29 Aug So you think you can pilot?
As Mannequin Pictures gets ready to film a brand new television pilot, Michel’le Donnelly takes a look at valuable points to keep in mind when producing the first episode of a successful series.
The pilot is the most important episode of any television series, mostly because it’s the one that determines whether or not there will be a series. The aim of a pilot episode is to convince networks and audiences that your show is worth squeezing in to an already packed schedule. There are of course those who get it horribly wrong, but for those who get it right, well, there is nothing but sweet, television glory up ahead.
Founder of The New York Television Festival, Terence Gray, shares five points to remember when producing a well-to-do pilot.
1) Keep in mind the networks to which you’d like to pitch your pilot as it’s being developed.
Gray suggests: “Having an eventual destination for a pilot can really help shape the idea from the very beginning of the concept”. This is especially true in TV-Land today. For example, there is absolutely no point in filming a pilot about a strong, independent woman “who don’t need no man” – and then trying to pitch it to ABC because everyone knows that space is already occupied by the kween, Shonda Rhimes. Just like you wouldn’t produce a pilot about a kasi kid trying to make it in the kwaito music world, and then pitch it to kykNet.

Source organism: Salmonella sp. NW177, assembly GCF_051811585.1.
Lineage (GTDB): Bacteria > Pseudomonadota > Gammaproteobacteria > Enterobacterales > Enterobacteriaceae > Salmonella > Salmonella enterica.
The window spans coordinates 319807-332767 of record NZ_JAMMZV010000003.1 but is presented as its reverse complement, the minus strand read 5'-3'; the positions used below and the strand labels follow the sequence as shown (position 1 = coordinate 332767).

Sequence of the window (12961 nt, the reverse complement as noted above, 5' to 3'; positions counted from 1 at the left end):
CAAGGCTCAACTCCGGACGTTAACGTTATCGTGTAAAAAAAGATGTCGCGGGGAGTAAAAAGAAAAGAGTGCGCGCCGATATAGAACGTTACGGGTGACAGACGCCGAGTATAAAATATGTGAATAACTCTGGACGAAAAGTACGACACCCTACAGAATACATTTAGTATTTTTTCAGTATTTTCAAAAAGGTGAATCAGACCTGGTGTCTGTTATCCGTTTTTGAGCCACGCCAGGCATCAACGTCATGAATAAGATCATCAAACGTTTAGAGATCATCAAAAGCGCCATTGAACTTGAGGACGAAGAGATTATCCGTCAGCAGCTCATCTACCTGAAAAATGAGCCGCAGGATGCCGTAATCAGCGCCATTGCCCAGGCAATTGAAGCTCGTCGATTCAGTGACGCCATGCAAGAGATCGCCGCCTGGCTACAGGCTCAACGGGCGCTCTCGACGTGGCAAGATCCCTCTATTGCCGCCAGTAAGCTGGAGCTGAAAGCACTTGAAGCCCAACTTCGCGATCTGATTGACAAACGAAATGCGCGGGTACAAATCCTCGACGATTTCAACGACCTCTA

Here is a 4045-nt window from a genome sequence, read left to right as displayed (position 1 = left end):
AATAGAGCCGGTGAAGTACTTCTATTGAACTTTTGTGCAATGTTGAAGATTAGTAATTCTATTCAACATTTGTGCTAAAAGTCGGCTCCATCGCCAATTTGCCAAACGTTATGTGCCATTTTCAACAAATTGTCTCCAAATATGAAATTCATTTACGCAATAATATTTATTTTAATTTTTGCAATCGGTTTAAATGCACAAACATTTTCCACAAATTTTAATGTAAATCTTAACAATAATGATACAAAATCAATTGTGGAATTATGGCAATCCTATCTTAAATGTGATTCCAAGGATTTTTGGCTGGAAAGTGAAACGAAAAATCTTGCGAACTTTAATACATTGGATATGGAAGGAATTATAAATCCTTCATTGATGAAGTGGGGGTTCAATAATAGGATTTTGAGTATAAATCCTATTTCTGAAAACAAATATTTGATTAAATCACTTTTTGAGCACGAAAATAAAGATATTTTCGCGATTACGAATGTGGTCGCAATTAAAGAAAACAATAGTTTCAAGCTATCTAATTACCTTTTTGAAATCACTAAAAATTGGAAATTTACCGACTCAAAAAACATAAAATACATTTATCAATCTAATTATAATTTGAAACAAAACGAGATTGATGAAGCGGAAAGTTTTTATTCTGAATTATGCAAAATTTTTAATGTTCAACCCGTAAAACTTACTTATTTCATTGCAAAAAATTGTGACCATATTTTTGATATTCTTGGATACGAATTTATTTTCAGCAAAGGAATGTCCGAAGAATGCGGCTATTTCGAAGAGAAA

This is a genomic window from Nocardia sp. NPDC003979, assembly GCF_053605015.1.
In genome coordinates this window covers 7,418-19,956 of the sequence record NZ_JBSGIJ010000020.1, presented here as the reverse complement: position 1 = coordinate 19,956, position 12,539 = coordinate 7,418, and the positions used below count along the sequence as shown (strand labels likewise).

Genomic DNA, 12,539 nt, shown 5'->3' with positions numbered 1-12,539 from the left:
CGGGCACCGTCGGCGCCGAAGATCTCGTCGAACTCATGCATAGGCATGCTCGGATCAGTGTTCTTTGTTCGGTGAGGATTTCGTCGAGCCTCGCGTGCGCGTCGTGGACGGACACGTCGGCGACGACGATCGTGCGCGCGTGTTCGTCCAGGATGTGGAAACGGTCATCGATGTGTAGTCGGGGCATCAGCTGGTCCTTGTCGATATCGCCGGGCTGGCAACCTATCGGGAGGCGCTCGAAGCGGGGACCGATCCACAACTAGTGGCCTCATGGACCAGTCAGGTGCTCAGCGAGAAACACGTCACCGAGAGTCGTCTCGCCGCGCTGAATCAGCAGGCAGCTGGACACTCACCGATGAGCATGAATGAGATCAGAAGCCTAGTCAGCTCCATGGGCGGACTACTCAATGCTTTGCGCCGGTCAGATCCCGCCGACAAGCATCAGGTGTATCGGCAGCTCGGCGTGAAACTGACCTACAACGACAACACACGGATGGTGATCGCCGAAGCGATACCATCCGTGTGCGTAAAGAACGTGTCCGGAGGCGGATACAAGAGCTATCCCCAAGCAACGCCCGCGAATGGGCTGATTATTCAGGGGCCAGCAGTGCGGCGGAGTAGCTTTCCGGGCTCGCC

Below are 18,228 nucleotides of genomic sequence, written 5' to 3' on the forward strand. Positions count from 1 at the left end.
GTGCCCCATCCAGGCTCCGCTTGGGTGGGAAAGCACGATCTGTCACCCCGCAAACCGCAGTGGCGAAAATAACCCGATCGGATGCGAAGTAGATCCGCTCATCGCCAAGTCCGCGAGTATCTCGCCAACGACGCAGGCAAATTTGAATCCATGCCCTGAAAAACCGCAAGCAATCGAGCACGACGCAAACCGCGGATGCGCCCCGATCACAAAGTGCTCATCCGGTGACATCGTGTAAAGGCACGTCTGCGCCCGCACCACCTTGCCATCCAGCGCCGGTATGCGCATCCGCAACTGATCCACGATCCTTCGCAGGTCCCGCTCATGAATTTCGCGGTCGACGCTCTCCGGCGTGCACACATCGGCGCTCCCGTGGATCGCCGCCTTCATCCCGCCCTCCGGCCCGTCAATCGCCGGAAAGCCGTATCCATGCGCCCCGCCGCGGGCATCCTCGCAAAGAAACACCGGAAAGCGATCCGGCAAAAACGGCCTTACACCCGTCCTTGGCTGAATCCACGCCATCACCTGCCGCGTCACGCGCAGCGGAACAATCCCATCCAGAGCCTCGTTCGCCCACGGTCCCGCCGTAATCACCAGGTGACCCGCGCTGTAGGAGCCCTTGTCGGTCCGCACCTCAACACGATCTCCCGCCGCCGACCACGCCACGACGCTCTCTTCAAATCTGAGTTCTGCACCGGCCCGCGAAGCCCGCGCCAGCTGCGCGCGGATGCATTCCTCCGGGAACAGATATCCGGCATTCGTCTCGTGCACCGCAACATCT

I feel like this is where Dan Harmon went wrong with the show Heat Vision and Jack. I mean, sure maybe the concept was a little too obscure– an astronaut, who is exposed to excessive amounts of solar energy granting him super-intelligence, and his talking motorcycle (who is actually his roommate) have to put a stop ‘bad guy’, actor Ron Silver – but if you watch the pilot you’ll realise, it was just before it’s time! Sadly, Harmon pitched it to FOX, who canned it. I honestly believe that had the show been pitched to FX, who are known for supporting strange concepts, we’d all be cult followers of Heat Vision and Jack. You can watch part 1 of the pilot here.
2) Establish a consistent world and tone.
This is where many shows go wrong. They try to fit way too much into a single pilot, thus failing to create a unique world and tone that viewers would want to visit week in and week out. “One thing that’s going to help you set that tone is establishing a core group of characters, and even if your series has 40 characters in it, you don’t want to establish more than five to follow in the pilot”, says Gray. If I think of pilots, one that always sticks to mind in terms of establishing tone and characters, is Friends. Friends used its pilot to set up exactly what it is we’d we tuning in for each week and introduce each character perfectly. And then they were taken off air and no one told us life would be this waaay! Sorry, slight distraction.
Moving on, another show that established a consistent world and tone through it’s characters was Arrested Development. The pilot introduces each character in a unique way and sets up the premise of the show without giving too much away. The uber-dry show, following the Bluth family as they deal with the arrest of patriarch George Bluth Senior, makes no concessions in its vision. Many of the show’s running jokes and trademark character traits are established in the pilot. It was cut waay too short (after three seasons), so cheers to Netflix for the recent revival!